Men are equally hardworking and neat. Deep inside of them, there is unique love for progress and diligence, which positively contributed to Koilani’s having so many successful inhabitants, who nowadays comprise the Cypriot society. It is noteworthy that this tradition has deep roots. Koilani is the birthplace of Dean Kyprianos, the 18th century enlightened scholar who wrote “The Chronological History of the Island of Cyprus,” as well as Archbishop Paisios.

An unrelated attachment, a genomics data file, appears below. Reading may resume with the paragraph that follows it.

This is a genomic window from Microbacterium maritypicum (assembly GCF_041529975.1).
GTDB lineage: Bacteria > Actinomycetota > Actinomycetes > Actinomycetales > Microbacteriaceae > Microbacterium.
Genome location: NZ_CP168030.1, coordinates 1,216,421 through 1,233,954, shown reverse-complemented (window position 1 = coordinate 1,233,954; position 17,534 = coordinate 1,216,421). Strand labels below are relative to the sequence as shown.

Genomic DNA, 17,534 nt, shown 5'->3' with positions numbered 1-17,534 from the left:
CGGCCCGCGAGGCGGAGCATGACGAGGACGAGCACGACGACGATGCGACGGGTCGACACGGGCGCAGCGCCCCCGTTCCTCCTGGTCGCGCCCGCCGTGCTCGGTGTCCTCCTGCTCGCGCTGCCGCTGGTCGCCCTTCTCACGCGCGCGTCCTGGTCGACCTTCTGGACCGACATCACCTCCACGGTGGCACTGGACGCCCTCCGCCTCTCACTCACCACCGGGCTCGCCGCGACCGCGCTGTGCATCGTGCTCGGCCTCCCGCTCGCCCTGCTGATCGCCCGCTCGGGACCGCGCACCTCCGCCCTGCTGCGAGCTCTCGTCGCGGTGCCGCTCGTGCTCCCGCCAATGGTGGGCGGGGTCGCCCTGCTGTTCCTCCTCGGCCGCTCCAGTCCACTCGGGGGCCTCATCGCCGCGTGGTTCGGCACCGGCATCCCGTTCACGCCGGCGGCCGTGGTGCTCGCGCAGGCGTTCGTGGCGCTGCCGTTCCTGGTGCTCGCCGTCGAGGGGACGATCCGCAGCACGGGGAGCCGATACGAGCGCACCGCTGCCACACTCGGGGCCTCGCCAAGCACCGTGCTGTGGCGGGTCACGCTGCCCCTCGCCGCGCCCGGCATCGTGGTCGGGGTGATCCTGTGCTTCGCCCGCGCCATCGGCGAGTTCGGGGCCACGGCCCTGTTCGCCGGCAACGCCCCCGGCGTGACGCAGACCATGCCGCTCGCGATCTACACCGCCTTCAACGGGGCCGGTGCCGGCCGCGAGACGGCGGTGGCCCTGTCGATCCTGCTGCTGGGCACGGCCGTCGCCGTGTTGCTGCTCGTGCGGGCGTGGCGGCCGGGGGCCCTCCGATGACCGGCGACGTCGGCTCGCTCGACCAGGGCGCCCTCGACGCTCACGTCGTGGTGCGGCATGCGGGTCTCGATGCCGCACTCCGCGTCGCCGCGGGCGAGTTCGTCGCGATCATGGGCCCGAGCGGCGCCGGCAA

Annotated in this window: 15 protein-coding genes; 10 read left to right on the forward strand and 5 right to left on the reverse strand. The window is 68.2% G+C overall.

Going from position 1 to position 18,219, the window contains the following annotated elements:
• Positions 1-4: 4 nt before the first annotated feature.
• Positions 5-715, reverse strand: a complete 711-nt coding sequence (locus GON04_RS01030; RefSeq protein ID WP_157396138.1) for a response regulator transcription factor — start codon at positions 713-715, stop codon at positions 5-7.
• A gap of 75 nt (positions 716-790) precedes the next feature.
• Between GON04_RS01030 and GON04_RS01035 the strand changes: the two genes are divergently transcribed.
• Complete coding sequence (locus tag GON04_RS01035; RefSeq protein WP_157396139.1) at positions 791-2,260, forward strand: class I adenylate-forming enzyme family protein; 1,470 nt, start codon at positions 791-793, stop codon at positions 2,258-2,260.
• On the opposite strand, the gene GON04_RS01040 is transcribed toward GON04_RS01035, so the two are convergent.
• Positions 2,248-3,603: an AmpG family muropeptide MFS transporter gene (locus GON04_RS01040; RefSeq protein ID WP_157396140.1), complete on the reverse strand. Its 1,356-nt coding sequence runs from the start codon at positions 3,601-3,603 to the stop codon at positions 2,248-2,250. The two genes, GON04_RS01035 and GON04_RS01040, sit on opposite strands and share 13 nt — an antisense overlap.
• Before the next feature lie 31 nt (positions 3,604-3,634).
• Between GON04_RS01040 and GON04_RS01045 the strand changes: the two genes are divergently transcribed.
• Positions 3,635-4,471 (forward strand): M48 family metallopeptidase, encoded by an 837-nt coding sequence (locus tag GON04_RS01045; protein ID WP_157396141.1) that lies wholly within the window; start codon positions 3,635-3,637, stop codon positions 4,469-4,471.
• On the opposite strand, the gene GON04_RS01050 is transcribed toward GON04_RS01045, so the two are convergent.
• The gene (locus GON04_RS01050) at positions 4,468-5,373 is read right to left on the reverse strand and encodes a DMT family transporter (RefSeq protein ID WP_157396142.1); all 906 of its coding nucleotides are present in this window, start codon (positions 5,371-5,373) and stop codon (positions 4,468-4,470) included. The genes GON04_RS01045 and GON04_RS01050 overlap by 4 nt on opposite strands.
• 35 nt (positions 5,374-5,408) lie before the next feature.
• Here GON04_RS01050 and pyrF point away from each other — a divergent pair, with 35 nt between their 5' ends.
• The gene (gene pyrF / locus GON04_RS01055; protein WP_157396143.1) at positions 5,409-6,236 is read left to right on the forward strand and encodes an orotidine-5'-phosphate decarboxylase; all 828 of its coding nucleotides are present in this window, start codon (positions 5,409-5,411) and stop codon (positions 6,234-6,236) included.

Their oblations bear testament to their love for their village. An epitaph offered by Dean Kyprianos and vestments by Archbishop Paisios are still with us in the Holy Temple of the Only Son (Monoghenis). Besides, Koilani is the birthplace of Scholar Leontios Efstratios, Anthemios Patriarch of Antiochia, Ecumenical Patriarch Gerasimos Kassavetis and Metropolitan of Dimitrias, Athanasios Kassavetis. Teacher Constantinos Michaelidis (Koilaniefs) fought and got killed in Kilkis in 1912, during the Balkan Wars. Maintaining its old architecture, its inhabitants’ traditional pastimes, with all those tools and utensils of viticulture and the processing of grapes, the village could be said to constitute in itself a Museum, where tradition is kept immutable and long-established works are effortlessly adjusted to new conditions.